Sure, every drop counts in a drought, and within residential usage there is a lot of inefficiency and waste, especially for things like lush green chemical laden lawns. But residential usage isn’t the problem.

    The other thing I would suggest is that when California is ready to get serious about water management they will get serious about water storage. This state gets enough rain to hold it over, even in drought years. The problem is we let a large percentage of it run off into the sea.

    That isn’t to say I’m opposed to salmon runs, but rather that our storage capacity needs to be increased. Even when reservoirs are at “capacity” because they aren’t seismically retrofitted a lot of them are only filled to 75%.

    So (in good years) the water is there, we just aren’t capturing enough of it.

    • jjallison1

      Actually, industrial and commercial use is around 13%. The biggest taker of water is the EPA, for “environmental purposes”. Agriculture comes in at number 2. Residential use is a distant 3rd, and only third if you INCLUDE recreational purposes.

      • John Fairplay

        Do you have a link for this by any chance? There are a tremendous number of residential users claiming Ag is the problem and I’m trying to get the truth.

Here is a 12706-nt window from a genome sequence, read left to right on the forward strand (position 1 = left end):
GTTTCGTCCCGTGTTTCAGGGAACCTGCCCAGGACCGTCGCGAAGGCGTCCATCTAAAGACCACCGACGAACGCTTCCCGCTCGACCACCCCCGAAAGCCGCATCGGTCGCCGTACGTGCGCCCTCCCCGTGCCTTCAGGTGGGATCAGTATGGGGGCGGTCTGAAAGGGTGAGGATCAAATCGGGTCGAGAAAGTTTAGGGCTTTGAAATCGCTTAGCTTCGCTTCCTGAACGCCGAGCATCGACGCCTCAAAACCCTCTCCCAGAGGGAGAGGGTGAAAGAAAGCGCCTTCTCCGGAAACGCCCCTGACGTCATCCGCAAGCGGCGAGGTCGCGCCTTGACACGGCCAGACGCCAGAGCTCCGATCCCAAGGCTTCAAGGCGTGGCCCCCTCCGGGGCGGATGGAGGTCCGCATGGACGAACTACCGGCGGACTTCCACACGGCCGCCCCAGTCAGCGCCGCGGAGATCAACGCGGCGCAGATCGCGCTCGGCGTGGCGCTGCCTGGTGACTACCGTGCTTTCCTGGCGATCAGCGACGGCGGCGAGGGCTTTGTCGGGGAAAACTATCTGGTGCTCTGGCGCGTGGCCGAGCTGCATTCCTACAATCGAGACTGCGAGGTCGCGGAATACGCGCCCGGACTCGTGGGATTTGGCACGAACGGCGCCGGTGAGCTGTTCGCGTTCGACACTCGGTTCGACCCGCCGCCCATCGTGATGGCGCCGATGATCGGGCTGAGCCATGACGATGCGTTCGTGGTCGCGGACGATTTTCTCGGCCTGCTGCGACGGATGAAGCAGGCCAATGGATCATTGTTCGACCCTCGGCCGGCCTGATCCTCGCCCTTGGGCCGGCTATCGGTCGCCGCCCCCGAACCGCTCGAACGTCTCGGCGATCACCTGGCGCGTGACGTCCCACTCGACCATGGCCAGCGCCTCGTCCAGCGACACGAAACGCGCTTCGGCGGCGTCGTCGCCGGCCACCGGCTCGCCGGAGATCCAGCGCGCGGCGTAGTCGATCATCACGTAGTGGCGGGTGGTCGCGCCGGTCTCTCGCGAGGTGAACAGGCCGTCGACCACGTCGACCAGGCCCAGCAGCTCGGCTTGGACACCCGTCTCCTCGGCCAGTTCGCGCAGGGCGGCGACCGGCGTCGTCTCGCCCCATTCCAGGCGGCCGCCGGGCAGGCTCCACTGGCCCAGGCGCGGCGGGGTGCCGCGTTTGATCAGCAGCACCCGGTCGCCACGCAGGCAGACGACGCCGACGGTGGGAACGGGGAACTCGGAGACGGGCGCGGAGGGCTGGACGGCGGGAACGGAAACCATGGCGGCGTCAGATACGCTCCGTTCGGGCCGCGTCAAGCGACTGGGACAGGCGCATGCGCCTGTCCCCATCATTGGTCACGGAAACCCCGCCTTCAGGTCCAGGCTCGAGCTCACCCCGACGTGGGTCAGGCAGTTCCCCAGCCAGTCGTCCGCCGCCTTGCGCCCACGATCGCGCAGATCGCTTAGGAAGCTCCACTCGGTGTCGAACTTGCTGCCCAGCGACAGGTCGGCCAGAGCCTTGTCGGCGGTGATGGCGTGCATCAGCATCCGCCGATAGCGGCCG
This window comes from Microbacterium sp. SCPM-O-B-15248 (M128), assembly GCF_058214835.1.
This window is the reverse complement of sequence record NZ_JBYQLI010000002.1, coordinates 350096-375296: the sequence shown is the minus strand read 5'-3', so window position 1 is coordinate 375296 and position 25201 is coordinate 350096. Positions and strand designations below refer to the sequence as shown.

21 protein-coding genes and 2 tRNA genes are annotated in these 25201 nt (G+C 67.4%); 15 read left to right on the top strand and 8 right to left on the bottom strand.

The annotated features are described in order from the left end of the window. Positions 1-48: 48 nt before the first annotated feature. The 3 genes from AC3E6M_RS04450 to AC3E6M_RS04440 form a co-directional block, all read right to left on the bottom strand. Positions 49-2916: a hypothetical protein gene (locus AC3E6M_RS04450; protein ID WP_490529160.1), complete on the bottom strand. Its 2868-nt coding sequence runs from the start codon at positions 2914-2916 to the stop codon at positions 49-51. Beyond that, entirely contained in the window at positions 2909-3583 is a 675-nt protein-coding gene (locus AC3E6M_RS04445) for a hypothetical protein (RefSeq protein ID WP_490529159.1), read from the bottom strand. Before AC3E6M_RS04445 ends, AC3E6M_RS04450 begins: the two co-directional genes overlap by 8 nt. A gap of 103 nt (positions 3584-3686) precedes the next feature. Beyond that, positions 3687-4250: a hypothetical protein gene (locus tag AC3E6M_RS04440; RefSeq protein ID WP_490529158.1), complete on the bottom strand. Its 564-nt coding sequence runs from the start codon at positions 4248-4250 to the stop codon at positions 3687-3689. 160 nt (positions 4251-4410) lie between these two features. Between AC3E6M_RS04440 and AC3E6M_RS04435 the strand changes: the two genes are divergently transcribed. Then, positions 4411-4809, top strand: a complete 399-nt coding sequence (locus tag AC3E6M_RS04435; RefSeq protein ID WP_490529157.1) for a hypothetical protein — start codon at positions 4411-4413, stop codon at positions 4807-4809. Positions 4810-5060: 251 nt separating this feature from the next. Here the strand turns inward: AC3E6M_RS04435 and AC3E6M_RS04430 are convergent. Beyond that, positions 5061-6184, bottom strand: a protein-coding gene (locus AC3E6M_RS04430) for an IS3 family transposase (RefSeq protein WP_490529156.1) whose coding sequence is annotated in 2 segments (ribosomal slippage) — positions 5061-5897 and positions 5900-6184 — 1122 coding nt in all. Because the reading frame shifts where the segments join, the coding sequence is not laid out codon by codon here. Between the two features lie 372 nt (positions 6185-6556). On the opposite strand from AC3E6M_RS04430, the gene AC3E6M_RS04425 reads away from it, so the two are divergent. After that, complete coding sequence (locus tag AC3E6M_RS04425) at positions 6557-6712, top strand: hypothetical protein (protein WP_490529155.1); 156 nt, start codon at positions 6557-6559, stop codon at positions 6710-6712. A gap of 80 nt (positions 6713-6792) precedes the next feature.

• jjallison1

          I know what you mean. Depending on where you go, you see all kinds of funny numbers. I’ve seen some sites put agricultural use at 80%. While not an out and out lie, it is definatley a misrepresentation. The actual number I believe is around 40%. What you almost never hear, is the “enviornmental use” number, which is, I believe, at over 50%. Here is one link you might find helpful:


          I can post others if you want them, and an explanation on how I came to my above stated result. Either way, I wonder why our Governor is so focused on high speed rail when water is a much bigger issue. I can only assume that Sacramento wants us to be in a state of water emergency… That way they can decide who gets it. I would think that if we could pump oil in a pipeline from Alaska, we could pump water the same way. Also, there is all the water we need right off the coast. A whole ocean of it. While not an end all solution, desalination plants would definately help. Sadly, Gov. Brown is focused pushing his high speed rail through. Constructing that is more important than constructing solutions to the water problem. I really wish that Sacramento would focus on solution, rather than the problem when it comes to water.

          • Retiredbiker